Flying Ship Technologies, PROBOTEK to Jointly Deliver Robotic Maritime Vessels

Flying Ship will integrate PROBOTEK's software into its wing-in-ground-effect vehicles for semi-autonomous, low-emissions deliveries.

Flying Ship

Concept of autonomous flying ship concept delivery vehicle.

The Flying Ship Technologies Corp. and PROBOTEK yesterday announced that they have agreed to collaborate and jointly integrate PROBOTEK’s proprietary technologies and software into Flying Ship’s ground-effect vessels. They said their goal is to enable smart, safe, and green autonomous and semi-autonomous operations with real-time vessel system monitoring and reactive collision avoidance.

“PROBOTEK’s experience integrating operationally proven artificial intelligence and BVLOS [beyond visual line-of-sight] control operation systems will be a critical asset for Flying Ships,” stated Bill Peterson, CEO of Flying Ship. “The Flying Ship team is 100% committed to safety and reducing greenhouse gas emissions through our all-electric vessels. We look forward to working with PROBOTEK to integrate secure and reliable navigation systems that are interoperable with the European maritime logistics network.”

Flying ships and drones to make fast deliveries

Flying Ship Technologies is developing autonomous ground-effect vessels that fly just over the water. The Leesburg, Va.-based company claimed that they are 10 times faster than boats and are one-quarter of the cost to maintain and operate compared to airplanes.

Flying Ship's vehicles are based on Soviet-era Ekranoplan technology that harnesses the aerodynamic principle of ground effect to create unmanned maritime shipping vehicles that fly just over the water. These patent-pending flying ships include hybrid-electric propulsion and can decrease vehicle cost, improve fuel efficiency and reduce CO2 emissions, said the company. It added that its vessels can provide fast, inexpensive delivery of time-critical, price-sensitive goods.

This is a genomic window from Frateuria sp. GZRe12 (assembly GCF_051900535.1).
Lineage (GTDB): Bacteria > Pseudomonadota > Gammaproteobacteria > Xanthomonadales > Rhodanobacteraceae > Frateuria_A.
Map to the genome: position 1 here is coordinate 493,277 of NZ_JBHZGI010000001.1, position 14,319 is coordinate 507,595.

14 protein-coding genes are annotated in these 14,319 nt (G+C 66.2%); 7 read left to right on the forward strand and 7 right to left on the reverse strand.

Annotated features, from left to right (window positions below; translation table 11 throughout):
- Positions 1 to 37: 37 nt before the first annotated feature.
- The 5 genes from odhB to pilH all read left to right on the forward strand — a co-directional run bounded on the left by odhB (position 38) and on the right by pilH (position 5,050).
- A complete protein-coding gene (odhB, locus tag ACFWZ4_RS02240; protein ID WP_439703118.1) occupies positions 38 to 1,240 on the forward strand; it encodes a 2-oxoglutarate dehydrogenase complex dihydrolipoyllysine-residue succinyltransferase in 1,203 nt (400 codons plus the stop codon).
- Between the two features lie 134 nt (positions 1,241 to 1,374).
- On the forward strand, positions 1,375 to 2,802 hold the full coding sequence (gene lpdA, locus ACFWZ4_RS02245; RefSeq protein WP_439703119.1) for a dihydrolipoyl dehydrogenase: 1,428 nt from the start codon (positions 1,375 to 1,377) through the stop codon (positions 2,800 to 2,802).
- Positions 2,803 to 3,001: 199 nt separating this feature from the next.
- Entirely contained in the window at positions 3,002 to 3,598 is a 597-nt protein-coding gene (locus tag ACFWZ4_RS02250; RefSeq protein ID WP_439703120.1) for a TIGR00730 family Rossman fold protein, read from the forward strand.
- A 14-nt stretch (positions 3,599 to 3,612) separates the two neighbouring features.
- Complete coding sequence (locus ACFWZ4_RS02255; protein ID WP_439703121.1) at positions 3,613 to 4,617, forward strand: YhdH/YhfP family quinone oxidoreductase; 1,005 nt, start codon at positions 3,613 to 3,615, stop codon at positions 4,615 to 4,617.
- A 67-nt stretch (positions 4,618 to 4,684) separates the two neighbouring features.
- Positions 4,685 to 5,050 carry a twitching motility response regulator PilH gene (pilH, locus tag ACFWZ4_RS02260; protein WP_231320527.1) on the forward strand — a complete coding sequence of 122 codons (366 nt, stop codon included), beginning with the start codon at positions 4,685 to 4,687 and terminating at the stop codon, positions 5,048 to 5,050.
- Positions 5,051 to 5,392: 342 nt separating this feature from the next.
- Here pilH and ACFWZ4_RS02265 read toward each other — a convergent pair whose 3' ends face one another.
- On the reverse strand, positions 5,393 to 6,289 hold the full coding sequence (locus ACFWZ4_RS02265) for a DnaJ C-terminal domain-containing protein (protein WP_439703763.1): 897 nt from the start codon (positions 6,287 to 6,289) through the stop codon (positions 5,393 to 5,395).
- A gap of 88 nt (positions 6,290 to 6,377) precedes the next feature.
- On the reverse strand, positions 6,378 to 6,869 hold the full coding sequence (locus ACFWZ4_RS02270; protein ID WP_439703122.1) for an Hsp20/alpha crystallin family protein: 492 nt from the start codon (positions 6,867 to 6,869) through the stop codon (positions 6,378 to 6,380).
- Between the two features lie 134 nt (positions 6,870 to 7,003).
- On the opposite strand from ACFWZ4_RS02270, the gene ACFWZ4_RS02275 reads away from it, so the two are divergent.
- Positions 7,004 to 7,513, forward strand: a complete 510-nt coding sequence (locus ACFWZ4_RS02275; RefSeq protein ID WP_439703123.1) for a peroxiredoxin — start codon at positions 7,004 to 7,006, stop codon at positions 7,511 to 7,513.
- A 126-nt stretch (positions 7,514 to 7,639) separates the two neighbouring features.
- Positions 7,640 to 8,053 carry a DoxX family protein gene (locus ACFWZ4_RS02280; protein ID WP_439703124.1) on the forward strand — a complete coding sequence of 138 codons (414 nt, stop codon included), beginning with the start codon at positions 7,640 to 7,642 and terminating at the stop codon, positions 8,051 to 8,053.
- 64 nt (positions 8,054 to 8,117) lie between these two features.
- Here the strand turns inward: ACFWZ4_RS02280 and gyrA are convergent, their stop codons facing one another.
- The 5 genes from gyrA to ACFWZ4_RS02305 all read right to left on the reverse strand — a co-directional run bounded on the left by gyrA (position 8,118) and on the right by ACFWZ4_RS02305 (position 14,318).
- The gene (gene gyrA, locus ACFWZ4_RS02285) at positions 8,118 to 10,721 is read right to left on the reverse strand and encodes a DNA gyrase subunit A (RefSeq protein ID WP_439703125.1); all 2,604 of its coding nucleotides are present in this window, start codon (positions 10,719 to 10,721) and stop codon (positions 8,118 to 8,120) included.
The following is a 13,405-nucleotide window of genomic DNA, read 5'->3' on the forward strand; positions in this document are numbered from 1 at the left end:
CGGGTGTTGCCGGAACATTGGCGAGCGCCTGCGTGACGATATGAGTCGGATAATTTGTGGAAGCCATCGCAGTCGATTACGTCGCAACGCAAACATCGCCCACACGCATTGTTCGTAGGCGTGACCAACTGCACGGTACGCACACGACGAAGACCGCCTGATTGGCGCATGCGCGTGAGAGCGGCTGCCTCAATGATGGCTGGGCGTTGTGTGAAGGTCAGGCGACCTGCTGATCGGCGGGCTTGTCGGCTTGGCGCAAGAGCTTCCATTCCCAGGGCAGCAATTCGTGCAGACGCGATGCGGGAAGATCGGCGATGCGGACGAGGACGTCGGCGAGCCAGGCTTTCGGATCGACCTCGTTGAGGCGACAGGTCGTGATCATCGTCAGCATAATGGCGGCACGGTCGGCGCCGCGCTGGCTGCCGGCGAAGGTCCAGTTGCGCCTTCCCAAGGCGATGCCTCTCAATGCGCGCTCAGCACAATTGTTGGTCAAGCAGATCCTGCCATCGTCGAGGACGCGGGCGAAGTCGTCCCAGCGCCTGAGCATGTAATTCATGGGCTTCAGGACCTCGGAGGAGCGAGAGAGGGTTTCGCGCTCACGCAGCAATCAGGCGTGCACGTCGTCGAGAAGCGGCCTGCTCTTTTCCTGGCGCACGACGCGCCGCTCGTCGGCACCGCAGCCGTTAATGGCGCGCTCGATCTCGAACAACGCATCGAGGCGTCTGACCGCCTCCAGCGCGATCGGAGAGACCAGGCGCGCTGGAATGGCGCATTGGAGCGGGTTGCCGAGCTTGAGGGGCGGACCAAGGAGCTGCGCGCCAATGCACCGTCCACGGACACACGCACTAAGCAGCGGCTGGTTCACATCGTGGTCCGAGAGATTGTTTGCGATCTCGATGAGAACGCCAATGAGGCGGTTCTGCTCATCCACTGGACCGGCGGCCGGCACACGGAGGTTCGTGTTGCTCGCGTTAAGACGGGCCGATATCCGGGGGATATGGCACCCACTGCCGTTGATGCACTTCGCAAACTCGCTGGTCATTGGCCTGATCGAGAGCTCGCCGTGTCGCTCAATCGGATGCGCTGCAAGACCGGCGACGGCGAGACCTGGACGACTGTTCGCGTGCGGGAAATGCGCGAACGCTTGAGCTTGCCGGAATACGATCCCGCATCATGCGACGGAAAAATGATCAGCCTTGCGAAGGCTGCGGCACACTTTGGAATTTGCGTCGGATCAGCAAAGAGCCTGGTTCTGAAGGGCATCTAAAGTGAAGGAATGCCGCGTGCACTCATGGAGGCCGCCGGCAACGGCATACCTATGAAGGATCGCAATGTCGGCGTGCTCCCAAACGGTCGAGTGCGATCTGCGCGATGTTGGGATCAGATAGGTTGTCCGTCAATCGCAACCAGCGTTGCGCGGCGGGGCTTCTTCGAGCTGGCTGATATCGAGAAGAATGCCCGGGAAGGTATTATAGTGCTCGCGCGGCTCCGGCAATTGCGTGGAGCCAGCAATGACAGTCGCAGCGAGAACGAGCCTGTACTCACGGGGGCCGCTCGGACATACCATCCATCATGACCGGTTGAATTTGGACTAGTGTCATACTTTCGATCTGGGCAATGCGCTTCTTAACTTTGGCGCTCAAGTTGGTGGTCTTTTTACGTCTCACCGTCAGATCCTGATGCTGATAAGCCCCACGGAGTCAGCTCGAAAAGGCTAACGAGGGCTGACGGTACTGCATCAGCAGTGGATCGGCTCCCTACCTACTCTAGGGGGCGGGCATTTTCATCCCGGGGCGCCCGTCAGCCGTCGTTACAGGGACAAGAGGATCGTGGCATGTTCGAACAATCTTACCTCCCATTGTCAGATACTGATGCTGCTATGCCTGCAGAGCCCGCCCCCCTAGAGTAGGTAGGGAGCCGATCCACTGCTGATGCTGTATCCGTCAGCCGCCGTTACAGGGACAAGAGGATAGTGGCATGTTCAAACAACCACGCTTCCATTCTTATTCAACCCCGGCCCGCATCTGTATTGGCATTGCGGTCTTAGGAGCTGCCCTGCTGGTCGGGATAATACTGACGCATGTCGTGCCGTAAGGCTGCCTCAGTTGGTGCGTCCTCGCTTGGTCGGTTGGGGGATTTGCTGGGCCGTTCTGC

Corfu, Greece-based PROBOTEK said it is an innovative leader in the Internet of Drones (IoD) sector, building an ecosystem of enterprise systems. The integrator said it uses cutting-edge proprietary technologies that exploit drone capabilities with the help of machine learning and mission-critical software.

“Our mission is to empower companies to leverage the dynamics of drones/UAVs [unmanned aerial vehicles] and integrate them in their everyday operations,” said PROBOTEK.

“Flying Ship is an exciting and innovative entrant into the logistics market,” said George Delaportas, CEO of PROBOTEK. “Our capabilities in artificial intelligence and mission-critical software platforms are a natural fit for their autonomous ground-effect vessels.”

Partners look to Greek, European market

The companies said their agreement will help them both pursue potential customers and investors more effectively.

“Flying Ship and PROBOTEK will work together on financial support to develop the vessel in Greece,” said Gus Bateas, executive vice president and chief operating officer (COO) of Flying Ship. “Our ultimate goal is to enhance connectivity among the Greek islands and the mainland through safer and more reliable on-time cargo delivery to an increased number of delivery points.”

“The huge number of Greek islands creates strong demand for a distributed maritime logistics network that is fast, cost effective, and green,” said Panagiotis Apostolopoulos, COO of PROBOTEK. “There’s an incredible business opportunity to improve the quality of life for people through better delivery options for perishable goods, like groceries, medicine, and retail items.”


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Flying Ship

Concept of autonomous flying ship concept delivery vehicle.


Robot Technologies